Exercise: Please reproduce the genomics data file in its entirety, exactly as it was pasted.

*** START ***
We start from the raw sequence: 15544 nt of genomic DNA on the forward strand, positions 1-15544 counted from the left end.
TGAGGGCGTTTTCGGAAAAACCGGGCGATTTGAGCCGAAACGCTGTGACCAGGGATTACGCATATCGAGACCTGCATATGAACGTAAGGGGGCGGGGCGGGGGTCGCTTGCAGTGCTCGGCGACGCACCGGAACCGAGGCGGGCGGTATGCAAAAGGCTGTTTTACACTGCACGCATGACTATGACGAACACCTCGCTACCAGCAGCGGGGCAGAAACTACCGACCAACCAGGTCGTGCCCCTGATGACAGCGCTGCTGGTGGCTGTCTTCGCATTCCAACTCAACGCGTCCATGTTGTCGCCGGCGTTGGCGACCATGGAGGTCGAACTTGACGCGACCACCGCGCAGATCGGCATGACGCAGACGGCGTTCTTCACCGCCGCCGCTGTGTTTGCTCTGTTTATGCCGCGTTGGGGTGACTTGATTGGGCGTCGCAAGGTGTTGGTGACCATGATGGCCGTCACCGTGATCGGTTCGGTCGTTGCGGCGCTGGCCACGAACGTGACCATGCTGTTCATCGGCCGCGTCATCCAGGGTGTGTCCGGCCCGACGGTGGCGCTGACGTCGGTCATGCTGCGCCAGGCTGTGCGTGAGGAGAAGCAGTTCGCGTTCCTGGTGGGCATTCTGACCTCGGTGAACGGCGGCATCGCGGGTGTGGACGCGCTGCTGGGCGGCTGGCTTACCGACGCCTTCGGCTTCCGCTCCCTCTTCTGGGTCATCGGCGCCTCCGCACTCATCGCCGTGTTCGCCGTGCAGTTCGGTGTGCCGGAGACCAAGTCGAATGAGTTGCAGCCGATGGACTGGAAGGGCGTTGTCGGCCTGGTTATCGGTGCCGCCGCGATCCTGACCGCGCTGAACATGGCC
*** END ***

We start from the raw sequence: 15544 nt of genomic DNA on the forward strand, positions 1-15544 counted from the left end.
TGAGGGCGTTTTCGGAAAAACCGGGCGATTTGAGCCGAAACGCTGTGACCAGGGATTACGCATATCGAGACCTGCATATGAACGTAAGGGGGCGGGGCGGGGGTCGCTTGCAGTGCTCGGCGACGCACCGGAACCGAGGCGGGCGGTATGCAAAAGGCTGTTTTACACTGCACGCATGACTATGACGAACACCTCGCTACCAGCAGCGGGGCAGAAACTACCGACCAACCAGGTCGTGCCCCTGATGACAGCGCTGCTGGTGGCTGTCTTCGCATTCCAACTCAACGCGTCCATGTTGTCGCCGGCGTTGGCGACCATGGAGGTCGAACTTGACGCGACCACCGCGCAGATCGGCATGACGCAGACGGCGTTCTTCACCGCCGCCGCTGTGTTTGCTCTGTTTATGCCGCGTTGGGGTGACTTGATTGGGCGTCGCAAGGTGTTGGTGACCATGATGGCCGTCACCGTGATCGGTTCGGTCGTTGCGGCGCTGGCCACGAACGTGACCATGCTGTTCATCGGCCGCGTCATCCAGGGTGTGTCCGGCCCGACGGTGGCGCTGACGTCGGTCATGCTGCGCCAGGCTGTGCGTGAGGAGAAGCAGTTCGCGTTCCTGGTGGGCATTCTGACCTCGGTGAACGGCGGCATCGCGGGTGTGGACGCGCTGCTGGGCGGCTGGCTTACCGACGCCTTCGGCTTCCGCTCCCTCTTCTGGGTCATCGGCGCCTCCGCACTCATCGCCGTGTTCGCCGTGCAGTTCGGTGTGCCGGAGACCAAGTCGAATGAGTTGCAGCCGATGGACTGGAAGGGCGTTGTCGGCCTGGTTATCGGTGCCGCCGCGATCCTGACCGCGCTGAACATGGCC